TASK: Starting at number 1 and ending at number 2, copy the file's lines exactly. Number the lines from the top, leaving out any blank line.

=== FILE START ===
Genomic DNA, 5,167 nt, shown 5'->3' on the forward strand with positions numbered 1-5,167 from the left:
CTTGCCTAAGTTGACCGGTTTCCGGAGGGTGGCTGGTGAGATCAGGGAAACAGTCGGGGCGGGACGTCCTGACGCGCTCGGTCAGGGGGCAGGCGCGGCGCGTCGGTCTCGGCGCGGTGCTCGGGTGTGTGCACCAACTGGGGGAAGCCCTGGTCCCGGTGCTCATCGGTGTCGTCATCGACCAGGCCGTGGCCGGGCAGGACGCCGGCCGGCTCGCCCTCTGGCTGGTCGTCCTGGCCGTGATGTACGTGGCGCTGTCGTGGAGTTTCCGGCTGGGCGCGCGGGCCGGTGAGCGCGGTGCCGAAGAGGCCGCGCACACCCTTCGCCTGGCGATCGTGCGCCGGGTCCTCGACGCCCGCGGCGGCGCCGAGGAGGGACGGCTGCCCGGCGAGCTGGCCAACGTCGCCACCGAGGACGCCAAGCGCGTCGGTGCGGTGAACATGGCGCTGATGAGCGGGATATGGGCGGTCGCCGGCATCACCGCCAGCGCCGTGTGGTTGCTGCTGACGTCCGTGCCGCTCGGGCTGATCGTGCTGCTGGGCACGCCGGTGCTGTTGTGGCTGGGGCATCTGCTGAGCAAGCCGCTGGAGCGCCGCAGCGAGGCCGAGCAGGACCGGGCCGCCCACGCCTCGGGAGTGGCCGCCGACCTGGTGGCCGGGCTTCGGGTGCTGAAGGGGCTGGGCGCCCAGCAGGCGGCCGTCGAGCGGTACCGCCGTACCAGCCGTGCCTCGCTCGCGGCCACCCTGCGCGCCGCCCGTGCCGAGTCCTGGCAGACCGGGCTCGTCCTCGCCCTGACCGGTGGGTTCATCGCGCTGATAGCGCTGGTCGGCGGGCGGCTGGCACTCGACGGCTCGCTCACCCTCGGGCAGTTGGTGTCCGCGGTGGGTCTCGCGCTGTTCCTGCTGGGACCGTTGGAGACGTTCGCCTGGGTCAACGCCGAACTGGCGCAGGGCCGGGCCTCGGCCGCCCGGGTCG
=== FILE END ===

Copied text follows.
Genomic DNA, 5,167 nt, shown 5'->3' on the forward strand with positions numbered 1-5,167 from the left:
CTTGCCTAAGTTGACCGGTTTCCGGAGGGTGGCTGGTGAGATCAGGGAAACAGTCGGGGCGGGACGTCCTGACGCGCTCGGTCAGGGGGCAGGCGCGGCGCGTCGGTCTCGGCGCGGTGCTCGGGTGTGTGCACCAACTGGGGGAAGCCCTGGTCCCGGTGCTCATCGGTGTCGTCATCGACCAGGCCGTGGCCGGGCAGGACGCCGGCCGGCTCGCCCTCTGGCTGGTCGTCCTGGCCGTGATGTACGTGGCGCTGTCGTGGAGTTTCCGGCTGGGCGCGCGGGCCGGTGAGCGCGGTGCCGAAGAGGCCGCGCACACCCTTCGCCTGGCGATCGTGCGCCGGGTCCTCGACGCCCGCGGCGGCGCCGAGGAGGGACGGCTGCCCGGCGAGCTGGCCAACGTCGCCACCGAGGACGCCAAGCGCGTCGGTGCGGTGAACATGGCGCTGATGAGCGGGATATGGGCGGTCGCCGGCATCACCGCCAGCGCCGTGTGGTTGCTGCTGACGTCCGTGCCGCTCGGGCTGATCGTGCTGCTGGGCACGCCGGTGCTGTTGTGGCTGGGGCATCTGCTGAGCAAGCCGCTGGAGCGCCGCAGCGAGGCCGAGCAGGACCGGGCCGCCCACGCCTCGGGAGTGGCCGCCGACCTGGTGGCCGGGCTTCGGGTGCTGAAGGGGCTGGGCGCCCAGCAGGCGGCCGTCGAGCGGTACCGCCGTACCAGCCGTGCCTCGCTCGCGGCCACCCTGCGCGCCGCCCGTGCCGAGTCCTGGCAGACCGGGCTCGTCCTCGCCCTGACCGGTGGGTTCATCGCGCTGATAGCGCTGGTCGGCGGGCGGCTGGCACTCGACGGCTCGCTCACCCTCGGGCAGTTGGTGTCCGCGGTGGGTCTCGCGCTGTTCCTGCTGGGACCGTTGGAGACGTTCGCCTGGGTCAACGCCGAACTGGCGCAGGGCCGGGCCTCGGCCGCCCGGGTCG